Berlin Study Visit – notes by Michael Hallissy. Day 1, 12 January 2015

DSC_0125 DSC_0178Background to the German Work-based Training Approach

OSZ is a college linked to the Berlin Chamber of Commerce.

  • They have two tracks in relation to Vocational Training
    • Full-time VET students
    • Trainees (Dual Training system)
    • Their enrolment is 50:50 for both programmes
    • 50 such colleges in Berlin, each focusing on a different professional field. In OSZ they focus on IT and Medical devices
  • Teaching Day
    • 8:00 to 17:00
    • No weekend or evening classes
  • They have course at Level 3, 4, 5 and 6 on the European Qualifications Framework
    • Majority of courses at Level 4
  • They provide the students with Industry Certificates alongside European Certificates
    • This is linked to the Old East German practice of linking theory and practice
  • They noted that the issue of recognising prior learning is a challenge in Germany
    • This is something the system is working on so that students can move from training into HE more easily. Currently this is a challenge
  • Unlike Ireland and other EU countries, going to university is not a priority for everyone in Germany
  • Youth Employment in Germany is less than 5%
  • The curriculum for traineeships is governed by Federal Law
    • The College is provided with the curriculum
    • The College decides how they will teach the curriculum
    • Chamber of Commerce arranges the exams and certification for the trainees
  • Dual Training Assessment
    • Written Test
    • Project (30 weeks) and this is worth 50%
    • Presentation to a panel in the Chamber of Commerce


  •  The College is preparing young people for a profession NOT for a narrow job
  • Professions within German are important and they provide scope to educate the entire individual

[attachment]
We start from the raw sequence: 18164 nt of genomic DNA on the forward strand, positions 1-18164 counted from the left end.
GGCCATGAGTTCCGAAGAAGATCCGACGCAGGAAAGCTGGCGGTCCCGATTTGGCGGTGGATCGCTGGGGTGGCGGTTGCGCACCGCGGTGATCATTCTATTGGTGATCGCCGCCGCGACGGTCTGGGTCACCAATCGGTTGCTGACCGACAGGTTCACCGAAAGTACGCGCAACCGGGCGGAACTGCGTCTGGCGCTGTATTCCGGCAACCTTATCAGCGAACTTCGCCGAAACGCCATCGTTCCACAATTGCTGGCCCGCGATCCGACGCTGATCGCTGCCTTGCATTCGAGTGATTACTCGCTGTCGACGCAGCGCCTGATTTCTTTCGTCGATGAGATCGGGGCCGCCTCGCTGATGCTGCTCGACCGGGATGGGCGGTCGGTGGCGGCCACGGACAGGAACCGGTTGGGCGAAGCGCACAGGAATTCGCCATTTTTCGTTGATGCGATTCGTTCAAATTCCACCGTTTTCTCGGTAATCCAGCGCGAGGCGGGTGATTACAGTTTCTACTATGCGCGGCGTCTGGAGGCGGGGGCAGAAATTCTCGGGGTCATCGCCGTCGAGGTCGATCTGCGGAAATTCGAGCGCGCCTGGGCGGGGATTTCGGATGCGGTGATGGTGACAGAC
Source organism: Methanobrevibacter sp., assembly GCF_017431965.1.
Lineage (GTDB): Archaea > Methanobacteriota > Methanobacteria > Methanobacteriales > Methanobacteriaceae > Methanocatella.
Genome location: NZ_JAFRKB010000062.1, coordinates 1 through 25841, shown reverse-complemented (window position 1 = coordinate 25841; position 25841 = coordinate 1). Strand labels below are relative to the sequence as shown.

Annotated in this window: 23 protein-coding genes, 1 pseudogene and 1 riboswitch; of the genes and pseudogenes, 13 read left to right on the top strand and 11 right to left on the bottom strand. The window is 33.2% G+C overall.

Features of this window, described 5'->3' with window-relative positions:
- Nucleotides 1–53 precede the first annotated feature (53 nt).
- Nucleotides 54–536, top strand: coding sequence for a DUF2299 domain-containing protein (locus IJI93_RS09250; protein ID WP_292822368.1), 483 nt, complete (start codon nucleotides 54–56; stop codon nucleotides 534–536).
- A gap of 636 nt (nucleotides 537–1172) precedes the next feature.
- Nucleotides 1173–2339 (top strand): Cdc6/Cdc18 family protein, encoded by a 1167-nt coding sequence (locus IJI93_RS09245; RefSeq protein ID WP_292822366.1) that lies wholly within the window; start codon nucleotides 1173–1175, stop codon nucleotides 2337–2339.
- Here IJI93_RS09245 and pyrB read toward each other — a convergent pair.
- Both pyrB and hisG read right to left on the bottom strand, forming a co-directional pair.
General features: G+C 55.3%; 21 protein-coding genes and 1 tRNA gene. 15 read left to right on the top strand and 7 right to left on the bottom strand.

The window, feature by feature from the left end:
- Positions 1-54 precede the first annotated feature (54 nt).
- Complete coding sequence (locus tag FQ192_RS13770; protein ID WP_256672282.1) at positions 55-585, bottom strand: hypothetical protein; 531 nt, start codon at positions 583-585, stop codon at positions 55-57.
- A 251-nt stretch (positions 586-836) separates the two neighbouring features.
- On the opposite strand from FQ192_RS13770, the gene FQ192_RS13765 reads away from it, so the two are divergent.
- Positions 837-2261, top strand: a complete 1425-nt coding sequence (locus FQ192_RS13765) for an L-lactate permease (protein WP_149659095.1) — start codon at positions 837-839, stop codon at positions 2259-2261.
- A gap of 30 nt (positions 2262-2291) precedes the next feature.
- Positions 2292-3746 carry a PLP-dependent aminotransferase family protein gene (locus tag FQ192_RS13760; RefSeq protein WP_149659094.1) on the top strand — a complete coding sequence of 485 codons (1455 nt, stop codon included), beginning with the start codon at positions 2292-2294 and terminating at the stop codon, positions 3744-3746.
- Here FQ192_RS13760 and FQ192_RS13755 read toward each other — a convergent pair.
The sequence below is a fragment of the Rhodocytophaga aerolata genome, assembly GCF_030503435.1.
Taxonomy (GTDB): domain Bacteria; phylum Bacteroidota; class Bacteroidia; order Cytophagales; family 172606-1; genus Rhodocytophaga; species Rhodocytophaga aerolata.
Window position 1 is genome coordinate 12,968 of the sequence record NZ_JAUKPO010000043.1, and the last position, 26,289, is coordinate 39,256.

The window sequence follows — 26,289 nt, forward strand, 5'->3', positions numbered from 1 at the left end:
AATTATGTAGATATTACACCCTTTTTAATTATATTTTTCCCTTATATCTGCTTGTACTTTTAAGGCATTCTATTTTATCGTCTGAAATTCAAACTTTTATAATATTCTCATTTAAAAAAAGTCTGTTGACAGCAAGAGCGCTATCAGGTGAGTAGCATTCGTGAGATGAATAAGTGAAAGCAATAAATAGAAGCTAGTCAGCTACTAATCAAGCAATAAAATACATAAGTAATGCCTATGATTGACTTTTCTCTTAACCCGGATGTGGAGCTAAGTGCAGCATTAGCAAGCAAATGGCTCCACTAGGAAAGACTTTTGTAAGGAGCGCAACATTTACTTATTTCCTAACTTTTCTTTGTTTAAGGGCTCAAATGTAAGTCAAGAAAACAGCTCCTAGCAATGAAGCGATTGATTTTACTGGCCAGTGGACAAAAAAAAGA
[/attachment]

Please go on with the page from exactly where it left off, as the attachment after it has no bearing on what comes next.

• The notion of a profession in Germany is different than in other countries
  • The colleges, such as OSZ, prepare people to work in the profession not in a job [this is a very subtle difference that really only became clearer later in the week when we met the Chamber of Commerce. So this partnership between employers and educators is designed to prepare people for the professions.]

 Partnership Links

  • Close link between the chambers of commerce and the colleges
  • 30 billion euros being invested by German companies in dual training
    • They believe it pays off in terms of selecting good workers
  • Example given – Deutsche Telecom are training more trainees than they need so they will have a choice in selecting workers

 Differences with University

  • University – free fees in Germany
  • Difference between universities and work-based learning programmes
  • Dropout rates – can be high in certain courses (can be 30% in some courses)
    • OSZ are not happy with these numbers and are actively working on this issue
  • Working with teachers in second level to address this issue –
    • OSZ have contracts with 16 secondary schools
    • They work closely with these colleges
    • Aim to improve understanding of the professions and real world so that young people enter an appropriate profession


Quality of the teaching or instruction

  • OSZ have made this a priority and it is part of their Quality Assurance Plan to improve the college